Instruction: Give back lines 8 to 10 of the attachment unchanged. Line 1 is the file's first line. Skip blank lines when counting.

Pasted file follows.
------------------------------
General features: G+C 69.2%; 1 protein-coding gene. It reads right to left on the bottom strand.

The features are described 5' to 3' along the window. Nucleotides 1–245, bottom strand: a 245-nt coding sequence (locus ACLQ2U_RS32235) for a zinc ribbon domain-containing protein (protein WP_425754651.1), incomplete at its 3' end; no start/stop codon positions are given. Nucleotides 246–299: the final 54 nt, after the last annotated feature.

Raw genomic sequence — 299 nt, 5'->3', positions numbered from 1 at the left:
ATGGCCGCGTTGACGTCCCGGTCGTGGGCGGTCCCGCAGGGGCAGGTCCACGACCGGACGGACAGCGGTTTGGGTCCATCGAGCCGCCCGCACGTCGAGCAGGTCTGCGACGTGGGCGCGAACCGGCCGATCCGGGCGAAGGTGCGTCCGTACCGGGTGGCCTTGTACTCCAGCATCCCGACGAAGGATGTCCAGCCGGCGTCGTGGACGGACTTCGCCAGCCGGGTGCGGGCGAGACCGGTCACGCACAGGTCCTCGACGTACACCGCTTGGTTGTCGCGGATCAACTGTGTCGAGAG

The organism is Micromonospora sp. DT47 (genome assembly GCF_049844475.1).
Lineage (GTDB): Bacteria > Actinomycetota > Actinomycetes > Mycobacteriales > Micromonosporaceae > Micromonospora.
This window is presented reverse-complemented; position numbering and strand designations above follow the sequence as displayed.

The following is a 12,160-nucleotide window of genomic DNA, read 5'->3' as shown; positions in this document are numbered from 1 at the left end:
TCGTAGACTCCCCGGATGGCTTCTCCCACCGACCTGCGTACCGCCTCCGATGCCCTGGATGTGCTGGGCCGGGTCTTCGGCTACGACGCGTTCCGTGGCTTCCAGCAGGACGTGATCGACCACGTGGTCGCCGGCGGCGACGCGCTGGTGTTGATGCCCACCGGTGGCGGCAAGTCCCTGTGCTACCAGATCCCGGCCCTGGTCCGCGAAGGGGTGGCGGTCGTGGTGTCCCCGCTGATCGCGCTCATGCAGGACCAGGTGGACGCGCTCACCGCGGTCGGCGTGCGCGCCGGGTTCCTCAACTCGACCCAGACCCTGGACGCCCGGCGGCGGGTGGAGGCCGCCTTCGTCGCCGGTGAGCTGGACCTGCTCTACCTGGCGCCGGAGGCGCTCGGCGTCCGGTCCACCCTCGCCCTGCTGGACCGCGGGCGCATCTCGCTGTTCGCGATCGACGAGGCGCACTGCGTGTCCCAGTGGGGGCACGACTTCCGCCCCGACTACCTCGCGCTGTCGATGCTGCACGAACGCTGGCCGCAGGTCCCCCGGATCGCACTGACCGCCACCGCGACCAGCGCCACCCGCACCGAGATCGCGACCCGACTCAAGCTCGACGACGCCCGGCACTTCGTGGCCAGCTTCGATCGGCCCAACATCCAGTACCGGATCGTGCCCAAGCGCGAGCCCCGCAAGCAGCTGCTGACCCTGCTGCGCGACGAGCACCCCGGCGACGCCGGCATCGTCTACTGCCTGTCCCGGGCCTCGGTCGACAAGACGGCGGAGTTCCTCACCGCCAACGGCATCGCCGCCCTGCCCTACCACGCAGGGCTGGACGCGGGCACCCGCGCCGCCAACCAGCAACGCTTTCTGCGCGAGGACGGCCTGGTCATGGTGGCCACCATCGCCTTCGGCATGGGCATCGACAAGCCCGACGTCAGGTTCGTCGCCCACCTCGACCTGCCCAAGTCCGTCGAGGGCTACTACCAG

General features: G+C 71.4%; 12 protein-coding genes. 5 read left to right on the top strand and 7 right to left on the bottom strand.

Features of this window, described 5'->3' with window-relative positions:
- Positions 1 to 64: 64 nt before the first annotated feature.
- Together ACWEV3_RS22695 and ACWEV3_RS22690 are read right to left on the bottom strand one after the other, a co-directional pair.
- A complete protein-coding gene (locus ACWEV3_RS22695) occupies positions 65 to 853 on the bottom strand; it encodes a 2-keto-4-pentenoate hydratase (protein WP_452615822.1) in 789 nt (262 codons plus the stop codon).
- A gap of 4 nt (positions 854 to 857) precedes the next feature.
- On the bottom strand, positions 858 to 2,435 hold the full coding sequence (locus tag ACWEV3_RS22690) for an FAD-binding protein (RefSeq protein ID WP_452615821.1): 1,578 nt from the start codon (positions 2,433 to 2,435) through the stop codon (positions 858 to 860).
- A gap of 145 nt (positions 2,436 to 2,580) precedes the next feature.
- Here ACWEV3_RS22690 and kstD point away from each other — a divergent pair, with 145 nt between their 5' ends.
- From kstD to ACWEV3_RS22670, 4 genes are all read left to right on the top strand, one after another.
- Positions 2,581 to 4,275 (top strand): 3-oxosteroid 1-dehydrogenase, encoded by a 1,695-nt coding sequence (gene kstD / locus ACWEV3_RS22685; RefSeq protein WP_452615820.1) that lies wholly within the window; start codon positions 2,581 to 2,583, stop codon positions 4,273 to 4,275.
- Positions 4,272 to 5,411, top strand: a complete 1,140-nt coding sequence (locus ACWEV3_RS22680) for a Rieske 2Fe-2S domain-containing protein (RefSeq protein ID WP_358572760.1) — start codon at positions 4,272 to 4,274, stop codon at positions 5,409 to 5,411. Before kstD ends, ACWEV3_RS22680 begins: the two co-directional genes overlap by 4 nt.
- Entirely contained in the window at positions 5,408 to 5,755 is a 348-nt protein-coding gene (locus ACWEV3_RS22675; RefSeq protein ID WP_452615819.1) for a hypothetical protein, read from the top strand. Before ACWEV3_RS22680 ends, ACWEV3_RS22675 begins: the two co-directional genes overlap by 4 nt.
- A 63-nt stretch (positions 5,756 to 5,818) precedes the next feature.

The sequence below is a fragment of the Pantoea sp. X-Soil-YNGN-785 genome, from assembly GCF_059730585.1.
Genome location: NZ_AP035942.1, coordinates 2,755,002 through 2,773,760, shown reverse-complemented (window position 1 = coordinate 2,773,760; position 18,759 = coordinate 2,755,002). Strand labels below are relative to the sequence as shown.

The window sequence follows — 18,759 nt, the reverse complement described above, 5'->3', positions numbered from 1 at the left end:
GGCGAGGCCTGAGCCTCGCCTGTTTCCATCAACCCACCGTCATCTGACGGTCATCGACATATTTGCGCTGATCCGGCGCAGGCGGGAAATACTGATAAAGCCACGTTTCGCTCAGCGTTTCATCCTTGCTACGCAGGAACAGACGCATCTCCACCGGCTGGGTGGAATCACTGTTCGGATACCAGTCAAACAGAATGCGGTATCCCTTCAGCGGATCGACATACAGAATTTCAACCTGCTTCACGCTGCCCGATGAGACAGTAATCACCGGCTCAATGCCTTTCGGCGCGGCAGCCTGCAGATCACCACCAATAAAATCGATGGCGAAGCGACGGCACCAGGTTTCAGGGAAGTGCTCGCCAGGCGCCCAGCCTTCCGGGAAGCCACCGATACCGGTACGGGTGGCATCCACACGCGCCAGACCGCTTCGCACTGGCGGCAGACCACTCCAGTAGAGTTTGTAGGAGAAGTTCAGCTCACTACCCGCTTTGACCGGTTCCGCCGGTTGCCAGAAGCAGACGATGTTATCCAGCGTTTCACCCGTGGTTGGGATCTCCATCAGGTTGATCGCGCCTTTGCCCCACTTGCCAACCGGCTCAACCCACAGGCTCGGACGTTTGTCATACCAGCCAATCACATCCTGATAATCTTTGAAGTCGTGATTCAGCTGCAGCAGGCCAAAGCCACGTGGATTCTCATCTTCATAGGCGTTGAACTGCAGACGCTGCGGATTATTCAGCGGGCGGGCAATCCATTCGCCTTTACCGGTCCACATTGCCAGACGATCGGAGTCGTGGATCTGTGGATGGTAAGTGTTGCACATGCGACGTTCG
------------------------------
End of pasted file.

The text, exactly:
The following is a 12,160-nucleotide window of genomic DNA, read 5'->3' as shown; positions in this document are numbered from 1 at the left end:
TCGTAGACTCCCCGGATGGCTTCTCCCACCGACCTGCGTACCGCCTCCGATGCCCTGGATGTGCTGGGCCGGGTCTTCGGCTACGACGCGTTCCGTGGCTTCCAGCAGGACGTGATCGACCACGTGGTCGCCGGCGGCGACGCGCTGGTGTTGATGCCCACCGGTGGCGGCAAGTCCCTGTGCTACCAGATCCCGGCCCTGGTCCGCGAAGGGGTGGCGGTCGTGGTGTCCCCGCTGATCGCGCTCATGCAGGACCAGGTGGACGCGCTCACCGCGGTCGGCGTGCGCGCCGGGTTCCTCAACTCGACCCAGACCCTGGACGCCCGGCGGCGGGTGGAGGCCGCCTTCGTCGCCGGTGAGCTGGACCTGCTCTACCTGGCGCCGGAGGCGCTCGGCGTCCGGTCCACCCTCGCCCTGCTGGACCGCGGGCGCATCTCGCTGTTCGCGATCGACGAGGCGCACTGCGTGTCCCAGTGGGGGCACGACTTCCGCCCCGACTACCTCGCGCTGTCGATGCTGCACGAACGCTGGCCGCAGGTCCCCCGGATCGCACTGACCGCCACCGCGACCAGCGCCACCCGCACCGAGATCGCGACCCGACTCAAGCTCGACGACGCCCGGCACTTCGTGGCCAGCTTCGATCGGCCCAACATCCAGTACCGGATCGTGCCCAAGCGCGAGCCCCGCAAGCAGCTGCTGACCCTGCTGCGCGACGAGCACCCCGGCGACGCCGGCATCGTCTACTGCCTGTCCCGGGCCTCGGTCGACAAGACGGCGGAGTTCCTCACCGCCAACGGCATCGCCGCCCTGCCCTACCACGCAGGGCTGGACGCGGGCACCCGCGCCGCCAACCAGCAACGCTTTCTGCGCGAGGACGGCCTGGTCATGGTGGCCACCATCGCCTTCGGCATGGGCATCGACAAGCCCGACGTCAGGTTCGTCGCCCACCTCGACCTGCCCAAGTCCGTCGAGGGCTACTACCAG

General features: G+C 71.4%; 12 protein-coding genes. 5 read left to right on the top strand and 7 right to left on the bottom strand.